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Re: UID and GID generation

> [...]

In the original scenario, the concern was was with shared media having
uid/gid numbers that don't match what's on the system. In that
scenario, this was viewed as a security concern. This is not a
security concern because once someone has physical access to your
unencrypted data, it's no longer your data. That's just an unfortunate
truth. You can give me a HD w/ Windows on it, tell me you set up the
file system permissions to be really super duper secure, but... I'm
just going to walk around the file system as if you gave me higher
than administrator access. Whatever isn't encrypted is now something I
have access to.

For the above scenario, the let's say the data is encrypted. If you're
giving the other party the key so they can open it... it's no longer
your data.

The next scenario I recall from this thread was about the small
business scenario. The typical response to that is obviously
centralized authentication. I know scenarios where that's not possible
or the logistics are absurd. The next best thing is configuration
management utilities. In my personal opinion, if your company is large
enough to have servers, it's large enough that config management is no
longer optional.

If you can go along with that, you can get something like this (salt example):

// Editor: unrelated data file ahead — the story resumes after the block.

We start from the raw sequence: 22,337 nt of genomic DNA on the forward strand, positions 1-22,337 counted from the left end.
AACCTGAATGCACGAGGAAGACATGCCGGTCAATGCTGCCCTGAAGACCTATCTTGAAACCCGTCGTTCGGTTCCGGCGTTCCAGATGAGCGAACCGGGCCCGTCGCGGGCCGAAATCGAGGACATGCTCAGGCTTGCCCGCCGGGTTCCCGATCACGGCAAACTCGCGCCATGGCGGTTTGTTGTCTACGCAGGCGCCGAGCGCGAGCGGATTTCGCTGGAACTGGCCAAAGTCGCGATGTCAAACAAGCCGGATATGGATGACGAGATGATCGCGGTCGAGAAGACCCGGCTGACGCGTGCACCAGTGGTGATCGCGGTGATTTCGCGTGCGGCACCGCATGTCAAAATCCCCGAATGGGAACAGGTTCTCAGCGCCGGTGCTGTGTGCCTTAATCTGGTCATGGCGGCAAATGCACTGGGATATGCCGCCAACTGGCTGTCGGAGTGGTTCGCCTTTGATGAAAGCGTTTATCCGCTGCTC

- michael:
    uid: 4001
    gid: 4001
    pwd: <password hash>
      - ssh_key1
      - ssh_key2
  - timmy:
    uid: 4002
    gid: 4002
    pwd: <pwd_hash>
  - freddy:
    terminated: True

When tools like sssd take a remote uid/gid and translate that to a
local translated uid/gid, I don't believe that's a security concern so
much as a concern of things breaking if you start getting collisions.
Ya, that's a security concern if sssd generates uid/gid numbers that
collide with numbers that other tools that want to use those
specifically, but I'm convinced this behavior has nothing to do with
security. This behavior only makes collisions unlikely, it does not,
in any way, guarantee that collisions will never happen.

In fact... Story time! One of the first times I started playing with
sssd, I was rolling it out in a mid-size enterprise (~24,000
employees). One a few servers, the uid/gid numbers that sssd came up
with collided with over 80% of the existing local system users. This
was a design issue that needed to be resolved, not something that
needed a band-aid. Because centralized user management already
existed, miscellaneous uid/gid numbers were sent up river to AD and
then every system was migrated to using those numbers. End result...
collisions can't happen because we don't let them.

tl;dr -- Randomizing uid/gid numbers does not improve security, it
just decreases the probability of that security hole being accessible.
Enforcing the same uid/gid everywhere *will* prevent collisions.

Sorry, I got a bit long winded. That's what I get when I write fun
emails on my break. :(

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